News Article | April 30, 2017
LOS ANGELES, April 30, 2017 (GLOBE NEWSWIRE) -- Dog owners should understand the importance of getting their dogs vaccinated to prevent canine influenza and avoid potential deaths of beloved pets. After recent outbreaks of canine influenza in LA and that in Chicago last year, Hancock Park Veterinary Clinic recommends that vaccination should be a priority for pet owners. Dogs need to get both doses of the vaccine, three weeks apart, to benefit from full protection against the influenza virus. While there currently isn’t any indication that canine influenza will result in an epidemic in LA, dog owners need to know how to take steps to protect their pet from contracting the virus and associated infection. Canine influenza is highly contagious and often results in a potentially deadly infection from the virus. On March 31, 2017, Veterinary Public Health was alerted to the possibility of a respiratory outbreak in imported dogs that had tested positive for canine influenza H3N2, one strain of the virus. All dogs associated with the LA outbreak have been placed under quarantine and further tests are pending. Dogs are susceptible to contracting canine influenza when in close contact with an infected animal. “The word is out on the recent canine influenza outbreak in LA. Rest assured that Hancock Park Veterinary Clinic has the vaccine,” said Dr. White. “The best action to take at this time is to have pets in for a vaccination to protect against canine influenza. The outbreak in Chicago last year was scary for many pet owners and vets could be seen doing exams in the parking lot in cars in efforts to prevent the spread of the disease. Given what happened in Chicago last year, and how quickly getting all dogs vaccinated helped to control the problem, I do feel that vaccinating pets is a very good idea.” Concerned pet owners should get dogs in quickly for their vaccination. Remember that the vaccine itself requires two doses, three weeks apart. After that, a dog needs an annual vaccine update. A dog is not fully protected for 6-8 weeks after the initial dose, and only receives complete protection with the second dose. Any dog that has already been infected should be kept in isolation for three weeks. Dr. White of Hancock Park Veterinary Clinic serves residents of Los Angeles, CA and the surrounding areas. The staff at this full-service veterinary clinic offers skilled and compassionate veterinary services to beloved pets and their owners. Services for dogs, cats, small mammals, and avian patients include vaccinations, veterinary medical care, dental care, surgery, preventative and wellness care, and routine medical care. Call (323) 936-6952 to learn more about canine influenza or to schedule a vaccination. Visit http://hancockparkvetclinic.com/ for more details.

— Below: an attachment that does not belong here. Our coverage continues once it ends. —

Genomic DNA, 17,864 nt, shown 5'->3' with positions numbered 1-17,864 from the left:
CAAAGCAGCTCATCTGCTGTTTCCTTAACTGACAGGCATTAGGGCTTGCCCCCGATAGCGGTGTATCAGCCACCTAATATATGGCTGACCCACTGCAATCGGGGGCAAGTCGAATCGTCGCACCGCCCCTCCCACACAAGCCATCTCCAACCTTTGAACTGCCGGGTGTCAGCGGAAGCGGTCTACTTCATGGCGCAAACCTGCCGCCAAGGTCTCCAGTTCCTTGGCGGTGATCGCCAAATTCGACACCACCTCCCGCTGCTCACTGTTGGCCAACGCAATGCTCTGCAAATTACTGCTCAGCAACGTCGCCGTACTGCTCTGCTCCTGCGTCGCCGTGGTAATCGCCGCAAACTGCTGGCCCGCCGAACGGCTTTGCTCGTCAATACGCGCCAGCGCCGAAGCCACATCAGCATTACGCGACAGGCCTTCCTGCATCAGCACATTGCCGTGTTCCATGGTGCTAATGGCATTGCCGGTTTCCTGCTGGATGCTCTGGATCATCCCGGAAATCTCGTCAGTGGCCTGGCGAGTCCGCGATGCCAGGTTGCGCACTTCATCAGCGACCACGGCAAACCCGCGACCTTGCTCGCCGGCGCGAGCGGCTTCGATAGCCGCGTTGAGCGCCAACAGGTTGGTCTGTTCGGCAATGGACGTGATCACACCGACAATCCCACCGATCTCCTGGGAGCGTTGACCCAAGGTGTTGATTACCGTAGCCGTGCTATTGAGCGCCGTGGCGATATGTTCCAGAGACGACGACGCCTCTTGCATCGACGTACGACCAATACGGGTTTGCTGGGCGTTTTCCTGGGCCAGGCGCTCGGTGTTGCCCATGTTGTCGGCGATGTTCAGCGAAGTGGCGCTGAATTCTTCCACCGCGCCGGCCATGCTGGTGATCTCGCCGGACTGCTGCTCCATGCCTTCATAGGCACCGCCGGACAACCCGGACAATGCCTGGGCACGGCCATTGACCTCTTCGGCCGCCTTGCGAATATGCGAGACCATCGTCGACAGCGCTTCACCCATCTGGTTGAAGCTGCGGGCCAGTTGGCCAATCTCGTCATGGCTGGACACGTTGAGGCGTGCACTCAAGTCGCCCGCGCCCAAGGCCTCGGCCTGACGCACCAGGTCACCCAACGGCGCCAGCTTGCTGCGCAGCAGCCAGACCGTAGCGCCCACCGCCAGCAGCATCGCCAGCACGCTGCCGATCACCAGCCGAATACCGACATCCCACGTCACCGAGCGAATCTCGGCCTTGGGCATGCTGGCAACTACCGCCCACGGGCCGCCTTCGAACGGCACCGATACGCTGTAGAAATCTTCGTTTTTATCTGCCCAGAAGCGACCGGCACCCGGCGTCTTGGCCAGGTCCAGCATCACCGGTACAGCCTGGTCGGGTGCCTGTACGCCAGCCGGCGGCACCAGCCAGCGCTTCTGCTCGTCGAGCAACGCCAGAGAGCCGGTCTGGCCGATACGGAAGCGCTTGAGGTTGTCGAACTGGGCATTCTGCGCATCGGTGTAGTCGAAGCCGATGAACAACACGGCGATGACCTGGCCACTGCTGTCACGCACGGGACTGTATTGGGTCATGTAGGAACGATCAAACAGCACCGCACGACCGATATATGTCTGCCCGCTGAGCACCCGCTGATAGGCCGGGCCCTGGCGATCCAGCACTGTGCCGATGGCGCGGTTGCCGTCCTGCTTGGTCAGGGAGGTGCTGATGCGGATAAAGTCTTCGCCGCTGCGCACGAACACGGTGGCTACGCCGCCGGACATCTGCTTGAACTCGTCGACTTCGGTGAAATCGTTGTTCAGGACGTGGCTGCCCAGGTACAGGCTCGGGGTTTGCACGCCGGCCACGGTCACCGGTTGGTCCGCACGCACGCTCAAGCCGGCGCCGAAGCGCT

News Article | March 26, 2017